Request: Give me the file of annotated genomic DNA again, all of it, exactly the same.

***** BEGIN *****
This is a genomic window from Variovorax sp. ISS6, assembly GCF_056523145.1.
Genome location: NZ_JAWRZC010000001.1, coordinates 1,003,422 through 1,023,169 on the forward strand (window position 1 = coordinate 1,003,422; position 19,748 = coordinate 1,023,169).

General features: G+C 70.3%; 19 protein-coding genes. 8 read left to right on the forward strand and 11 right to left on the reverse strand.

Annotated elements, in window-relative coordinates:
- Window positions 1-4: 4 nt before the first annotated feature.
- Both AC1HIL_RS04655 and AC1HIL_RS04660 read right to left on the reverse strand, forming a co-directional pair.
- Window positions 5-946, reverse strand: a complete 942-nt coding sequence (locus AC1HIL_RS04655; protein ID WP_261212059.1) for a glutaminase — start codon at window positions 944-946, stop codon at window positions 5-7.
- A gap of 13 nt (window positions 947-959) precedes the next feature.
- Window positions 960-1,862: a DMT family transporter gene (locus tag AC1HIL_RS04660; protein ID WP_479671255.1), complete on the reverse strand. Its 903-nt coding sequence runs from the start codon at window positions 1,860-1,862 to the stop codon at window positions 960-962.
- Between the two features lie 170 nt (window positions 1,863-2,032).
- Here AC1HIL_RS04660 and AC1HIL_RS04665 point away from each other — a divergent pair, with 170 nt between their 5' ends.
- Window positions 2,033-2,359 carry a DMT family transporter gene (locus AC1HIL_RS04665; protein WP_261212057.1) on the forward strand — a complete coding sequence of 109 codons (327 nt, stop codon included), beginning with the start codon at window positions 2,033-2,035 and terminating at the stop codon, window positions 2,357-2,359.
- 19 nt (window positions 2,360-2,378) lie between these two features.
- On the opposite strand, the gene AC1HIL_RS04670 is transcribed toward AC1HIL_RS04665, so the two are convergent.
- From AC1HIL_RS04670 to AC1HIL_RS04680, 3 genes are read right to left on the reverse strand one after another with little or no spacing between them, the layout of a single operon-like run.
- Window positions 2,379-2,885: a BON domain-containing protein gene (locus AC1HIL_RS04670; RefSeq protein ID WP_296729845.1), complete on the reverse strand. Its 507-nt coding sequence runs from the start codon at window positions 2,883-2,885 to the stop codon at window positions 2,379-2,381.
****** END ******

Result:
This is a genomic window from Variovorax sp. ISS6, assembly GCF_056523145.1.
Genome location: NZ_JAWRZC010000001.1, coordinates 1,003,422 through 1,023,169 on the forward strand (window position 1 = coordinate 1,003,422; position 19,748 = coordinate 1,023,169).

General features: G+C 70.3%; 19 protein-coding genes. 8 read left to right on the forward strand and 11 right to left on the reverse strand.

Annotated elements, in window-relative coordinates:
- Window positions 1-4: 4 nt before the first annotated feature.
- Both AC1HIL_RS04655 and AC1HIL_RS04660 read right to left on the reverse strand, forming a co-directional pair.
- Window positions 5-946, reverse strand: a complete 942-nt coding sequence (locus AC1HIL_RS04655; protein ID WP_261212059.1) for a glutaminase — start codon at window positions 944-946, stop codon at window positions 5-7.
- A gap of 13 nt (window positions 947-959) precedes the next feature.
- Window positions 960-1,862: a DMT family transporter gene (locus tag AC1HIL_RS04660; protein ID WP_479671255.1), complete on the reverse strand. Its 903-nt coding sequence runs from the start codon at window positions 1,860-1,862 to the stop codon at window positions 960-962.
- Between the two features lie 170 nt (window positions 1,863-2,032).
- Here AC1HIL_RS04660 and AC1HIL_RS04665 point away from each other — a divergent pair, with 170 nt between their 5' ends.
- Window positions 2,033-2,359 carry a DMT family transporter gene (locus AC1HIL_RS04665; protein WP_261212057.1) on the forward strand — a complete coding sequence of 109 codons (327 nt, stop codon included), beginning with the start codon at window positions 2,033-2,035 and terminating at the stop codon, window positions 2,357-2,359.
- 19 nt (window positions 2,360-2,378) lie between these two features.
- On the opposite strand, the gene AC1HIL_RS04670 is transcribed toward AC1HIL_RS04665, so the two are convergent.
- From AC1HIL_RS04670 to AC1HIL_RS04680, 3 genes are read right to left on the reverse strand one after another with little or no spacing between them, the layout of a single operon-like run.
- Window positions 2,379-2,885: a BON domain-containing protein gene (locus AC1HIL_RS04670; RefSeq protein ID WP_296729845.1), complete on the reverse strand. Its 507-nt coding sequence runs from the start codon at window positions 2,883-2,885 to the stop codon at window positions 2,379-2,381.